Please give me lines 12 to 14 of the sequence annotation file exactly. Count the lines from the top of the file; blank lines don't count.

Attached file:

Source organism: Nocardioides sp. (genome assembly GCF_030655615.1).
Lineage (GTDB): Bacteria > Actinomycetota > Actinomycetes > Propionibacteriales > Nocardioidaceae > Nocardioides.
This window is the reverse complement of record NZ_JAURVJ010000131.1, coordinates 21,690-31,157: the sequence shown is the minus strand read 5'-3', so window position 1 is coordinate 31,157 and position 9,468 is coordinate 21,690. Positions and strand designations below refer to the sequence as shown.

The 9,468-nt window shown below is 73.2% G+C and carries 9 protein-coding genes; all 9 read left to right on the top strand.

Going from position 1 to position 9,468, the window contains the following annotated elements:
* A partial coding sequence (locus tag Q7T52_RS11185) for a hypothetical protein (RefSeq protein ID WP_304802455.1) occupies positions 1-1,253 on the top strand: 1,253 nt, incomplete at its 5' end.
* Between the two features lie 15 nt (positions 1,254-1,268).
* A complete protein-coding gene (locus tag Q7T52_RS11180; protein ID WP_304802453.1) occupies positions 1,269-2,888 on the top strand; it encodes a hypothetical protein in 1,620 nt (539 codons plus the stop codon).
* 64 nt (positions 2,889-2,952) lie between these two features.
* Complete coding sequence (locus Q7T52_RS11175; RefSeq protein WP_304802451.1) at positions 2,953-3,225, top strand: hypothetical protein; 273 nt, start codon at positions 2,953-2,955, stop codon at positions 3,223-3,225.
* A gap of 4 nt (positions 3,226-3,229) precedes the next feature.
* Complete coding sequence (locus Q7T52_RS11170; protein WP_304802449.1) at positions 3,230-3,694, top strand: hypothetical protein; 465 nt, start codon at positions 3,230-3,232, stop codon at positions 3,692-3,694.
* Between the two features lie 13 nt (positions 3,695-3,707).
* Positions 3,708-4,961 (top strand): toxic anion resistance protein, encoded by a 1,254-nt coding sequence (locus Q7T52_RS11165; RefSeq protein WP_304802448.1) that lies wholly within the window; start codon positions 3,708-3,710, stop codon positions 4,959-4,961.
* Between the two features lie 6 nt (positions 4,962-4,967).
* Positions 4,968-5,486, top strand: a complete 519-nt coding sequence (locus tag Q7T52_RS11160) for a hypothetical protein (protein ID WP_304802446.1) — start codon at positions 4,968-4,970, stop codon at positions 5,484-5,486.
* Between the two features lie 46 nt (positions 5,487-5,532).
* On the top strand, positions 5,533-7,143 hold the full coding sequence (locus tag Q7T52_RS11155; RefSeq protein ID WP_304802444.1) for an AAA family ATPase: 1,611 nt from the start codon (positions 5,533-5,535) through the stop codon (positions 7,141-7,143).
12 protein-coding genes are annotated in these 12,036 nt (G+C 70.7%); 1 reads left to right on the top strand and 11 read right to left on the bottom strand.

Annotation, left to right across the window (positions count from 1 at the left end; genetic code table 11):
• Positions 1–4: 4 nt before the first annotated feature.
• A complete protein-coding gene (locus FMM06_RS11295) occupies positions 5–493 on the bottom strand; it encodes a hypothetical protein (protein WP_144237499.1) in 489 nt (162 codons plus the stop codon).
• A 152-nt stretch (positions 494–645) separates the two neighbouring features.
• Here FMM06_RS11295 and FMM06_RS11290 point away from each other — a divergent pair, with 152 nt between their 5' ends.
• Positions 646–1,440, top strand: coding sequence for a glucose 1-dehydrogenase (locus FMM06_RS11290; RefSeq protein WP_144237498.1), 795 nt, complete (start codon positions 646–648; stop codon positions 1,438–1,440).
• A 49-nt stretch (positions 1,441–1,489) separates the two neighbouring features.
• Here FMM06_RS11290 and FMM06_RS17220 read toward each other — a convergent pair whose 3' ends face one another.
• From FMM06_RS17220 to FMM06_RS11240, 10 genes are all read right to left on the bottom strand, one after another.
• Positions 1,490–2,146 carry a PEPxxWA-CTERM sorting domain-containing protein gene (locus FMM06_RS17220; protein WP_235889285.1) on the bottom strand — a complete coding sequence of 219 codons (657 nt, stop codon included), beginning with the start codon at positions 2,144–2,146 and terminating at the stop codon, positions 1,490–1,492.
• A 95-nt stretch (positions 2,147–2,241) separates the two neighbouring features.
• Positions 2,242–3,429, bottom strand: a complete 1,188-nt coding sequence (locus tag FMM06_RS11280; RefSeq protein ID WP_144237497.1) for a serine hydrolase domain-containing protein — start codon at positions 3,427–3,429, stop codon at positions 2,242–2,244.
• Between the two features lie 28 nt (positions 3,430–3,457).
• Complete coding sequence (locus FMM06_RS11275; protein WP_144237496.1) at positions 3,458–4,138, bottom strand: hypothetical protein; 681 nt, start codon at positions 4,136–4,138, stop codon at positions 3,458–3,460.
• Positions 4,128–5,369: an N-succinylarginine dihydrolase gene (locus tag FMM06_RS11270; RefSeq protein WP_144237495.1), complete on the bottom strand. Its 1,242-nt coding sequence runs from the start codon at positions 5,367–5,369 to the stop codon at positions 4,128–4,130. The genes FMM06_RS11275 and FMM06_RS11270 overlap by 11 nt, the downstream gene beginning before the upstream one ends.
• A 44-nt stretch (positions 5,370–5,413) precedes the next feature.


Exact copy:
* Complete coding sequence (locus Q7T52_RS11170; protein WP_304802449.1) at positions 3,230-3,694, top strand: hypothetical protein; 465 nt, start codon at positions 3,230-3,232, stop codon at positions 3,692-3,694.
* Between the two features lie 13 nt (positions 3,695-3,707).
* Positions 3,708-4,961 (top strand): toxic anion resistance protein, encoded by a 1,254-nt coding sequence (locus Q7T52_RS11165; RefSeq protein WP_304802448.1) that lies wholly within the window; start codon positions 3,708-3,710, stop codon positions 4,959-4,961.